325 Mass. 33

October 5, 1949 - November 10, 1949

Middlesex County


A lease by the owner of a house and grocery store, describing the leased premises as "The store . . . occupied by me as a grocery store and the contents of which has this day been conveyed to the" lessee, and delivered to the lessee with a bill of sale of the contents of the store

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and of the good will of the business, in view of ambiguity and uncertainty which arose from the omission of any mention of a cellar under the house in the description of the leased premises, was construed liberally in favor of the lessee and in the light of evidence showing that a part of the cellar was designed to be used in conjunction with the store and for a long period had been so used by the lessor, and that the lessor had acquiesced in a similar use thereof by the lessee; and was held to include that part of the cellar as a part of the premises leased.

BILL IN EQUITY, filed in the Superior Court on April 5, 1948. The suit was heard by Dowd, J. J. E. Angoff, (E. T. Simoneau & P. F. Shaughnessy with him,) for the plaintiff. S. Kunen, for the defendants.

RONAN, J. This is an appeal from a final decree dismissing a bill in equity alleging various grounds for relief but now restricted by the plaintiff to seeking damages and a permanent injunction to restrain the defendants from occupying a portion of a cellar in maintaining a grocery store which the defendants conduct upon premises owned by the plaintiff. The plaintiff contends that the defendants use and occupy such portion of the cellar without any right or authority.

The facts found by the judge and which we ourselves find are now recited. The plaintiff owns a two and one half story house, with a cellar underneath, which was designed and occupied as two tenements. Some years ago a two and one half story addition was erected extending the front of the house to the street. The first floor was occupied as a store and over it was another tenement. The floor of the store was about a foot above the street level, and in the rear of the store was a door which led down one step into the cellar or basement. A partition running lengthwise of the cellar divided it into two parts. The only door leading to the cellar from the outside was located in the front part of the cellar. Apart from the store, no tenant had any access to the cellar from the inside of the structure except the tenant on the first floor, and he had access only to the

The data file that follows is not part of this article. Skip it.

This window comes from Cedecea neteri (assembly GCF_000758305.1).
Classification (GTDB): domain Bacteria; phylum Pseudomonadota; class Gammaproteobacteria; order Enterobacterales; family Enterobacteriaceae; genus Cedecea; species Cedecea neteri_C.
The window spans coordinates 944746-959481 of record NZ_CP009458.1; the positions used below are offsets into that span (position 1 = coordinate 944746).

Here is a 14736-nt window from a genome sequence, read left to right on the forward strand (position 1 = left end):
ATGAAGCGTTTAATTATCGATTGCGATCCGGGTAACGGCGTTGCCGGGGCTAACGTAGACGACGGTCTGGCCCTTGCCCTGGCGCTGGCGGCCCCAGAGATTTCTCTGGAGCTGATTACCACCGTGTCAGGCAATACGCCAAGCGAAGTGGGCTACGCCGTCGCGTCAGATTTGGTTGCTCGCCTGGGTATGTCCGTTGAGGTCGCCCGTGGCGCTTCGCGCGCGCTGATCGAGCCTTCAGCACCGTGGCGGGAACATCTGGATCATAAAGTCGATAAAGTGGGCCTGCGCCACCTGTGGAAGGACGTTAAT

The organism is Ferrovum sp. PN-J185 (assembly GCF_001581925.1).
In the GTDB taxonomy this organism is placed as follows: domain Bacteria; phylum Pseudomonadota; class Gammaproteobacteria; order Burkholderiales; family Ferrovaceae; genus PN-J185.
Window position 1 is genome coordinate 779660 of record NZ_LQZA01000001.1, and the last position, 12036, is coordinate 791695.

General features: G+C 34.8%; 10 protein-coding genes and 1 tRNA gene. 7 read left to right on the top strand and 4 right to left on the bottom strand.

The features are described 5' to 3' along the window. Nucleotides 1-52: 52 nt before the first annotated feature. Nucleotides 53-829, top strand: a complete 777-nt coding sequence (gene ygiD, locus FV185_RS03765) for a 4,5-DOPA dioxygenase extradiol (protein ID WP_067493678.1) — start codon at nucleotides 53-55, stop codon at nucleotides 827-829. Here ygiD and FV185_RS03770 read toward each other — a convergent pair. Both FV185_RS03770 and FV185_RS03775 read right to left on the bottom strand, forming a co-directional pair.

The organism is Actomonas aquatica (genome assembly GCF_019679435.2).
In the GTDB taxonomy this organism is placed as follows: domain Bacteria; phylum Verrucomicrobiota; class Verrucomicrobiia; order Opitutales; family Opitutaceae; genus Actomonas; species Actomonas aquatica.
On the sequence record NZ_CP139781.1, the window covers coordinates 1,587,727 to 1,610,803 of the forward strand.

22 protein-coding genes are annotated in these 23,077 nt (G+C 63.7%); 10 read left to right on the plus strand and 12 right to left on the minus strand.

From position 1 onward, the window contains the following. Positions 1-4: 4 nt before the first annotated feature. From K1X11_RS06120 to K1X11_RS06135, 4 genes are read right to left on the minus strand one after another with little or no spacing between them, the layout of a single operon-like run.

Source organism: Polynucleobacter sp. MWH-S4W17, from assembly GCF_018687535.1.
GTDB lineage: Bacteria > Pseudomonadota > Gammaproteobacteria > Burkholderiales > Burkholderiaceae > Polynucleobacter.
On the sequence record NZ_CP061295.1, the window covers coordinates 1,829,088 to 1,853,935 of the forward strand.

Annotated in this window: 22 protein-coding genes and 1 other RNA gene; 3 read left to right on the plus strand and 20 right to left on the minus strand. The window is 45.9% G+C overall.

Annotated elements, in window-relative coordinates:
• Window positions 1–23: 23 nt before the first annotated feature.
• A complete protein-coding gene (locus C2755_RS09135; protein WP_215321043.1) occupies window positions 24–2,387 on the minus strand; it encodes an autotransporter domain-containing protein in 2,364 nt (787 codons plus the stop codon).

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rear part of the cellar. This rear part of the cellar apparently went with that tenement. The plaintiff had conducted the store for nearly fourteen years prior to selling the personal property [Note 1] and leasing the store to the defendants by a bill of sale and lease dated January 2, 1946. The front part of the cellar was during these fourteen years in the exclusive possession of the plaintiff. The male defendant, who was a nephew of the plaintiff, was familiar with the premises before this date, and since the summer of 1945 had been employed there as a clerk. The front part of the cellar had always been used in conjunction with the grocery business. Tonic, canned goods, and other merchandise were stored there and subsequently put on the shelves in the store. Soon after the execution of the bill of sale and lease, the plaintiff's husband removed from this front part of the cellar certain personal property belonging to him and built a tool house in which to store it. He had placed an oil barrel against the outside door barring all access to the cellar from the outside when the store was conducted by his wife, and the male defendant, after the store was leased, placed a bolt upon this door in order to protect the merchandise which he stored in the front part of the cellar. He continued to use the same space in the cellar as the plaintiff had but he stored more goods there. He removed all the old wooden shelving in the store and made very extensive changes in the equipment, and finally in January, 1947, he replaced the oil stove located in the store by a heater which he installed in the front part of the cellar.

The demised premises were described in the lease in these words: "The store formerly occupied by me as a grocery store and the contents of which has this day been conveyed to the lessees, located at #86 Broad Street in said Marlborough." The question is whether the parties